Barnes is rated a little higher here than many people might expect, but you have to appreciate what he’s done in a very short period of time. The southpaw was nabbed in the eighth round of the 2008 draft out of college after flying under the radar. He had a dominating debut and continued to pitch well in ’09 despite jumping up to high-A in a very good hitter’s league. In 98 innings with the Giants’ club, Barnes allowed 82 hits and posted a walk rate of 2.66 BB/9 and a strikeout rate of 9.09 K/9. He’s handled right-handed hitters very well in his career with a batting average allowed of just .207 (.224 vs LH hitters). Barnes has a very good changeup and deception in his delivery. His fastball works in the upper 80s, but he can touch 91-92 mph. If his curveball can improve a little more, Barnes could very well end up as the steal of the trade deadline.
From Cincinnati to Toronto
Roenicke has more MLB experience than any other player on this list and he immediately slid into the Toronto bullpen after the trade. A late bloomer who was 23 years old when he was drafted out of UCLA, the right-hander has a big-time fastball that can touch 99 but sits around 94 mph. He also utilizes a cutter and a slider. Roenicke has the potential to be the Jays’ closer of the future, especially if he can gain more consistency with his control. In 28 triple-A innings in 2009, Roenicke allowed 30 hits while posting a walk rate of 1.93 BB/9 and a strikeout rate of 10.28 K/9. In 15.1 big-league innings, he’s allowed 16 hits, seven walks and 18 Ks. He has yet to allow a homer this year and has allowed just six in 159 pro innings. Roenicke’s younger brother Jason also pitches in the Jays’ system and the family is familiar with Canada, as father Gary played briefly with the Expos.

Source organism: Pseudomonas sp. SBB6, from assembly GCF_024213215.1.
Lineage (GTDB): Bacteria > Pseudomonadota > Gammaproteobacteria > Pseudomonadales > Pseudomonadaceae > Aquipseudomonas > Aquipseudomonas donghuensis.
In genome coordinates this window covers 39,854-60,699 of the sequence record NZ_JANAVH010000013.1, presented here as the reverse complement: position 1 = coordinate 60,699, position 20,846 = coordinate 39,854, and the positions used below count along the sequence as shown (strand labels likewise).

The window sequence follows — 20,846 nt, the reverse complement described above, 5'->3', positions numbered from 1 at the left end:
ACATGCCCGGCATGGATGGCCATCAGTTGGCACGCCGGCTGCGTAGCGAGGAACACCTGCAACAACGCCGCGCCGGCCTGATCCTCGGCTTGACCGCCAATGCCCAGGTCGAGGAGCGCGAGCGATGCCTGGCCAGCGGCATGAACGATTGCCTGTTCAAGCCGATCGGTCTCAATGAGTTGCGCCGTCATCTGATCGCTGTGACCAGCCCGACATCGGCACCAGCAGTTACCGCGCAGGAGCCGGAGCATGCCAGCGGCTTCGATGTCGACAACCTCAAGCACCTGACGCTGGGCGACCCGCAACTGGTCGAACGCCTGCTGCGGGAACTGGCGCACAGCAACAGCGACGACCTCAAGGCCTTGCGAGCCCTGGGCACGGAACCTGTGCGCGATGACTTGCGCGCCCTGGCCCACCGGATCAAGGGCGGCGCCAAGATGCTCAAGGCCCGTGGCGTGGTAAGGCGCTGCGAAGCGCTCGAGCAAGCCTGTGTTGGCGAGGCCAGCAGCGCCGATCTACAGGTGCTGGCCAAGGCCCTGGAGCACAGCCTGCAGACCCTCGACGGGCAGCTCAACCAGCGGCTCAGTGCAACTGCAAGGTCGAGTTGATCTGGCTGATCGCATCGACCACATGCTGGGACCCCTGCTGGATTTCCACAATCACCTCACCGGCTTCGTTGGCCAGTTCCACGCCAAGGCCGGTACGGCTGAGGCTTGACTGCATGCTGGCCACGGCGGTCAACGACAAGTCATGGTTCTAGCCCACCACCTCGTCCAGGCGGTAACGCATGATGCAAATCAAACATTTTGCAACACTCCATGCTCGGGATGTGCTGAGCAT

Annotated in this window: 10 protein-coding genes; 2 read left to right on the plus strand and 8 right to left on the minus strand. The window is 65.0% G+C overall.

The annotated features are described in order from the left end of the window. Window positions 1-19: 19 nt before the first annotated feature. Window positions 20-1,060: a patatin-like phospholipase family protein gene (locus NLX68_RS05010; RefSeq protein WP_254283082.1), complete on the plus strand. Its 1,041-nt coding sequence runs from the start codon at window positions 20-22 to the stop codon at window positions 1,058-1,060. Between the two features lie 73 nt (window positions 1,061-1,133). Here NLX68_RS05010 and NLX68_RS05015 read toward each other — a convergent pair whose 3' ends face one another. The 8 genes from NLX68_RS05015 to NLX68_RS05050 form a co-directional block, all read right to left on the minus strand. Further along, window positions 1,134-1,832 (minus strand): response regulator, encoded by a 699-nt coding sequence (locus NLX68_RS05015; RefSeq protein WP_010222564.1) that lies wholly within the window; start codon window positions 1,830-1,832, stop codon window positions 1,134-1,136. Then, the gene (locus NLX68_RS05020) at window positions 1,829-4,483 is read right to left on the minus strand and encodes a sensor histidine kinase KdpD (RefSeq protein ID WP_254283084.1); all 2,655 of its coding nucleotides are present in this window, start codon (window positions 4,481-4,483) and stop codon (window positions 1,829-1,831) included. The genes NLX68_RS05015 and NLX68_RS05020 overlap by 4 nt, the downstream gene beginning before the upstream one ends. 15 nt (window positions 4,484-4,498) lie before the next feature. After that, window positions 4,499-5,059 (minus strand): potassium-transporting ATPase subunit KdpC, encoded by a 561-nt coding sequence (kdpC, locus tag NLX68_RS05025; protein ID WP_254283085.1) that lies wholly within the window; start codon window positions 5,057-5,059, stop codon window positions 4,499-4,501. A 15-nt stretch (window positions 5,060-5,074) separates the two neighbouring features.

From Philadelphia to Cleveland
Marson’s value has taken a bit of a hit in 2009. He’s shown that he can consistently hit for average but the right-handed hitter has struggled to hit the ball with authority. Scouts were already knocking the catcher for his lack of power prior to 2009, but his ISO has dropped from .120 in ’07 to .102 to .076 in ’09. He’s hit just one homer and 14 doubles this year in 228 at-bats. On the plus side, he continues to get on base via the walk (12.4 BB%) and keeps the strikeouts to a minimum (19.0 K%). With Carlos Santana already established as the catcher of the future in Cleveland, Marson is headed for a back-up role if he’s not traded again.
From Cincinnati to Toronto
The trade of veteran third baseman Scott Rolen to Cincinnati still has people shaking their heads. Not only did the Jays shed salary and pick up a potential closer in Roenicke but the Reds also surrendered Stewart, who was the club’s third round draft pick in 2008. The right-handed former college closer has seen his value rise significantly in 2009 as he’s shown the ability to stick in the starting rotation. Stewart began the year in high-A ball where he allowed 47 hits in 42.1 innings of work. He then moved up to double-A where he allowed 29 hits in 37 innings of work and posted a walk rate of 2.43 BB/9 and a strikeout rate of 7.54 K/9. Cincinnati then promoted him to triple-A where he moved back to the bullpen in anticipation of him helping out at the MLB level late in ’09, if needed. The 22-year-old allowed 11 hits and eight walks in 12.1 innings of work while also striking out 16 batters. Toronto has committed to moving him back to the starting rotation, although that may not occur until 2010 (which would help control his innings total for the year).
Check back tomorrow for the Top 7 prospects traded at the deadline.